content by

Jay Allan

The Profound Emptiness of Battle: The Forever War

Sitting on a peak in the desert, watching a fleeting bright spot in the sky become fainter and fainter, until finally it simply vanishes. When I think of William Mandella from The Forever War, it is that moment perhaps more than any other that passes through my mind.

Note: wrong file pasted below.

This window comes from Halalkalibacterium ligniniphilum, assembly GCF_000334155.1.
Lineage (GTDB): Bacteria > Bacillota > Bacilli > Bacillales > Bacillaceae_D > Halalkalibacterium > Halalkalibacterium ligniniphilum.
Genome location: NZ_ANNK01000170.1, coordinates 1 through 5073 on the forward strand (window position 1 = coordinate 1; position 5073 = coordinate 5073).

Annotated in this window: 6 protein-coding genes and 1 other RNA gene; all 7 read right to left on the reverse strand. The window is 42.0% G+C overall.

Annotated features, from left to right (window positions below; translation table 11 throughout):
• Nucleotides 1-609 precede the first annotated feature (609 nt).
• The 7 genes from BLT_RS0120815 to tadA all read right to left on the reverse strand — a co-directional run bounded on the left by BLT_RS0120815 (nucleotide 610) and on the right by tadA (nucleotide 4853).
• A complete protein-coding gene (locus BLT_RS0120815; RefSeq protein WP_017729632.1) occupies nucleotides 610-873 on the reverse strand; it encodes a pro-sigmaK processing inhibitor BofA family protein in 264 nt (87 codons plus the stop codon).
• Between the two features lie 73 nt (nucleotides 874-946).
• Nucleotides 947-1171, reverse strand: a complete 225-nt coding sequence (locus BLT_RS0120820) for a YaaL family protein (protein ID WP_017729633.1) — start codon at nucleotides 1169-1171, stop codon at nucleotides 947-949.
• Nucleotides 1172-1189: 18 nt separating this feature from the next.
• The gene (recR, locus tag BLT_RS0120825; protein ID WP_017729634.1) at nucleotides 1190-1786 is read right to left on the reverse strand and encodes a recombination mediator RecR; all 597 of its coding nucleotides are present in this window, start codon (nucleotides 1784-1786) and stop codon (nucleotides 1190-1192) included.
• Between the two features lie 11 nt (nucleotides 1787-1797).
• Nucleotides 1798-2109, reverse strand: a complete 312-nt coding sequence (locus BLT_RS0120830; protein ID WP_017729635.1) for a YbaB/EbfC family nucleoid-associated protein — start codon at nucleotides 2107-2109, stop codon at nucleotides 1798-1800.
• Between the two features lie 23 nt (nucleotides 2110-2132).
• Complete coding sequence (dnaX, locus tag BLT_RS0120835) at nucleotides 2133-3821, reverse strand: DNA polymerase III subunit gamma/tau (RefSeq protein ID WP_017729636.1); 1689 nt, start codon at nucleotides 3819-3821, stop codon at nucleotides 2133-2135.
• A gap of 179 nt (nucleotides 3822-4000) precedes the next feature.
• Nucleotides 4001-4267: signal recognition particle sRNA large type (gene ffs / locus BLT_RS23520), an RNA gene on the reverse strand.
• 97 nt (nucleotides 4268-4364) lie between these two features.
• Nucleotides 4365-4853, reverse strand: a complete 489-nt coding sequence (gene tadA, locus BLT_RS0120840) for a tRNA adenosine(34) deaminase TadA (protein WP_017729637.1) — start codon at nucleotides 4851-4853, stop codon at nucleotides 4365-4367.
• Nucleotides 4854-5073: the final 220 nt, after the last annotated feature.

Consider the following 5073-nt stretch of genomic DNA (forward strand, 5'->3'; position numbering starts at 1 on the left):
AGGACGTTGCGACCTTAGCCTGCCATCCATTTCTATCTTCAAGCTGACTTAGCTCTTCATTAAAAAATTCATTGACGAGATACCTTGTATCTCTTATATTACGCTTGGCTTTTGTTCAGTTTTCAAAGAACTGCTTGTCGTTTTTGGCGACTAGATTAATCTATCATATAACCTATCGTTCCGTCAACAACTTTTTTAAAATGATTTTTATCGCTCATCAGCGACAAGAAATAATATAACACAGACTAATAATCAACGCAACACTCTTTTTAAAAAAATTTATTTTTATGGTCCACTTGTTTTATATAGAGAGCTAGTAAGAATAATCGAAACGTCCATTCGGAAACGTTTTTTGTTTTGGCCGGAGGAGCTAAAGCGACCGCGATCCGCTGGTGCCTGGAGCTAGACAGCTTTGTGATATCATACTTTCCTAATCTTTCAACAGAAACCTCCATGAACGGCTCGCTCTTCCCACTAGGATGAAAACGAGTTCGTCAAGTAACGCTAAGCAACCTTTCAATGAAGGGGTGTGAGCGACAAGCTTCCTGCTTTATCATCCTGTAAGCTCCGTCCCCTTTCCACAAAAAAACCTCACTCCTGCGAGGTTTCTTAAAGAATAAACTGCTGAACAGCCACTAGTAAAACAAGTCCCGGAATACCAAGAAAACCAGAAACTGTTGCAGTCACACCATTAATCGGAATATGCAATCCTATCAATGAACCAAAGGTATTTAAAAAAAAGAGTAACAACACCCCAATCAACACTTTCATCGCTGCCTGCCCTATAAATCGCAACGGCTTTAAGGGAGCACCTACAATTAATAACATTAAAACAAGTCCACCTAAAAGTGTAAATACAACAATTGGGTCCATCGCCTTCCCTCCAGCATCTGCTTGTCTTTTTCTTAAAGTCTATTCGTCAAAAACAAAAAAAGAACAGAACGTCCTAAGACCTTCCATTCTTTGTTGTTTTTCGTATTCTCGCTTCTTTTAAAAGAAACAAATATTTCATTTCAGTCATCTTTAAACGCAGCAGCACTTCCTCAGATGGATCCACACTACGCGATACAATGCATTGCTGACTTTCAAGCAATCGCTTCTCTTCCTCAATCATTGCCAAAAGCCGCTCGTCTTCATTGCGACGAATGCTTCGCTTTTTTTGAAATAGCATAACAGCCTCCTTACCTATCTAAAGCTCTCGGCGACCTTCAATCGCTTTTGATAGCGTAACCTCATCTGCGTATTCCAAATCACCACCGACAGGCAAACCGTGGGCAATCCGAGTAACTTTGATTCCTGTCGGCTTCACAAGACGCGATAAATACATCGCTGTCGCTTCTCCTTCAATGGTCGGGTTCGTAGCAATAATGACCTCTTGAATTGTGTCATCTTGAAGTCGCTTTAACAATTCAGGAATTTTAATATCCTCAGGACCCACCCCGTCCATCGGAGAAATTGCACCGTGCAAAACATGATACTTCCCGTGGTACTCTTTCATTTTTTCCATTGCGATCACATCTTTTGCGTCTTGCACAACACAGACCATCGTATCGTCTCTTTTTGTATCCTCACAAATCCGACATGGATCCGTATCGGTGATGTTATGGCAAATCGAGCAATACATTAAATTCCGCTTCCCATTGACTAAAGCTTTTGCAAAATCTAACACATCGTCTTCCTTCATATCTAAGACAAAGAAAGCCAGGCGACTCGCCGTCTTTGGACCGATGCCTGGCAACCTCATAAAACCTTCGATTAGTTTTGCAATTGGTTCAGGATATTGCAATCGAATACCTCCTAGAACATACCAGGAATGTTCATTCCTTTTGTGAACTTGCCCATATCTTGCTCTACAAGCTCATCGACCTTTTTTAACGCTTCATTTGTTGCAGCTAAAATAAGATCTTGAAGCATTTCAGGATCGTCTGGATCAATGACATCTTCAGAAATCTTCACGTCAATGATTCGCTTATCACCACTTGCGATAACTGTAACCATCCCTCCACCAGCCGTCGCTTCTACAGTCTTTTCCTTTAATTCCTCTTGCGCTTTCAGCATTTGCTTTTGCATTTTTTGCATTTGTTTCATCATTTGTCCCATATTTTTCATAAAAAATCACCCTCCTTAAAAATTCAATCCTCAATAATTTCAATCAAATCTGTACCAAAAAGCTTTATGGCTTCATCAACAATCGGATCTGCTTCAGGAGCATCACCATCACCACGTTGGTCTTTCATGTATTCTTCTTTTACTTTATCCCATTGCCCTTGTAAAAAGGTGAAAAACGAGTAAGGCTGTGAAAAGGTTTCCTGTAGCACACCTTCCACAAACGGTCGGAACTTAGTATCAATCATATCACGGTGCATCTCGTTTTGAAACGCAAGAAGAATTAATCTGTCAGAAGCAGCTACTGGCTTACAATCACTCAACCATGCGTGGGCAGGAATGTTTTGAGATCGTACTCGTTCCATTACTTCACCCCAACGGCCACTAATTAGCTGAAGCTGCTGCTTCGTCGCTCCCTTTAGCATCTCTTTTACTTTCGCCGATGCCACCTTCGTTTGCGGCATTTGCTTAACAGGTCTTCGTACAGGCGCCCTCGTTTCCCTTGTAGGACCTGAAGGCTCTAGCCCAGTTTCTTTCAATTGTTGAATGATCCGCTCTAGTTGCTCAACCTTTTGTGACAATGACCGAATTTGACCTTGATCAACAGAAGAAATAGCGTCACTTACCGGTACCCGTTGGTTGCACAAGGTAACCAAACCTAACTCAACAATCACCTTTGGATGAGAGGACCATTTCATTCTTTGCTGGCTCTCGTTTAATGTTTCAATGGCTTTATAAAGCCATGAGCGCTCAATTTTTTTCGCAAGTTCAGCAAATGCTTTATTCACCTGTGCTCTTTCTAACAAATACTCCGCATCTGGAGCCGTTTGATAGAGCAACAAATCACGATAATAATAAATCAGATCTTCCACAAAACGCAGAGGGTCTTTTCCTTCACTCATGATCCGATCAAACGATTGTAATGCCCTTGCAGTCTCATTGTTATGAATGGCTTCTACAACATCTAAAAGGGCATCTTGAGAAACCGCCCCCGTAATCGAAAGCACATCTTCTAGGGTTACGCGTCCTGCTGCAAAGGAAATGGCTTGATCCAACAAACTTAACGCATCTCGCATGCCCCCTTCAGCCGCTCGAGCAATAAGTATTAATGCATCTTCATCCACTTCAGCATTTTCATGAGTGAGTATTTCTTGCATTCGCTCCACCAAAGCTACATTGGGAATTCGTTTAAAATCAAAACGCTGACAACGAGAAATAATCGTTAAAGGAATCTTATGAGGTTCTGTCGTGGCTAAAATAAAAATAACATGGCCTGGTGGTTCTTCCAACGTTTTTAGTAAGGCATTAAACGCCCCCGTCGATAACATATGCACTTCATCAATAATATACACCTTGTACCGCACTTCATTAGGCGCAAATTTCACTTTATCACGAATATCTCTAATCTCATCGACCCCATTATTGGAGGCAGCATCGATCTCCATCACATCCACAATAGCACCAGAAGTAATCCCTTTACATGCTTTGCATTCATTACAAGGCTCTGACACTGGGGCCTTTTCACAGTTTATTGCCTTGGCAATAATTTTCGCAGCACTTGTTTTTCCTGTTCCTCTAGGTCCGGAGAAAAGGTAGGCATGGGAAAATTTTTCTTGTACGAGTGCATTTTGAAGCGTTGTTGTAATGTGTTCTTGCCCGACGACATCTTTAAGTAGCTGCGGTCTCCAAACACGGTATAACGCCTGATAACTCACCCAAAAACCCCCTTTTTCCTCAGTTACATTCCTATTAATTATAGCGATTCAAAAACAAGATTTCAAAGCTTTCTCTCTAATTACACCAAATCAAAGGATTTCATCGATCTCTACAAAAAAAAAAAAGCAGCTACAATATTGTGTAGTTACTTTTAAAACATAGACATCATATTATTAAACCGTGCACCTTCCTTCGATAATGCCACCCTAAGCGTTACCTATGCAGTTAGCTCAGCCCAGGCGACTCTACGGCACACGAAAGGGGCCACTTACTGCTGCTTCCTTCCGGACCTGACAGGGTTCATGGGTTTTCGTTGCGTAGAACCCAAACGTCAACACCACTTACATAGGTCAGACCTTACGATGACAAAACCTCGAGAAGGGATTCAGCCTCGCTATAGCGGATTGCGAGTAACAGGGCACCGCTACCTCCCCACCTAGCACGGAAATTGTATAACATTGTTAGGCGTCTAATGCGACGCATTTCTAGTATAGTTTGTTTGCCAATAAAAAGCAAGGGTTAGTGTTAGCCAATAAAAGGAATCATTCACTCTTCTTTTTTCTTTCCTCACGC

That spot of light was, of course, a spaceship, and it carried away not only Mandella’s lover, but also the last link to his own reality. For the war in this celebrated novel features not only the pain and savagery endemic to any other conflict, but also its own unique torment. Mandella and his comrades must endure the passage of decades, even centuries, between battles, the result of time dilation when traveling at relativistic speeds. Imagine going off to war, with all that entails, but also knowing that when—if—you return, everyone you left behind will be dead, the culture you remember long gone. When that speck of light disappeared, Mandella was alone, utterly and completely alone, trapped in a human culture that was entirely alien to him.

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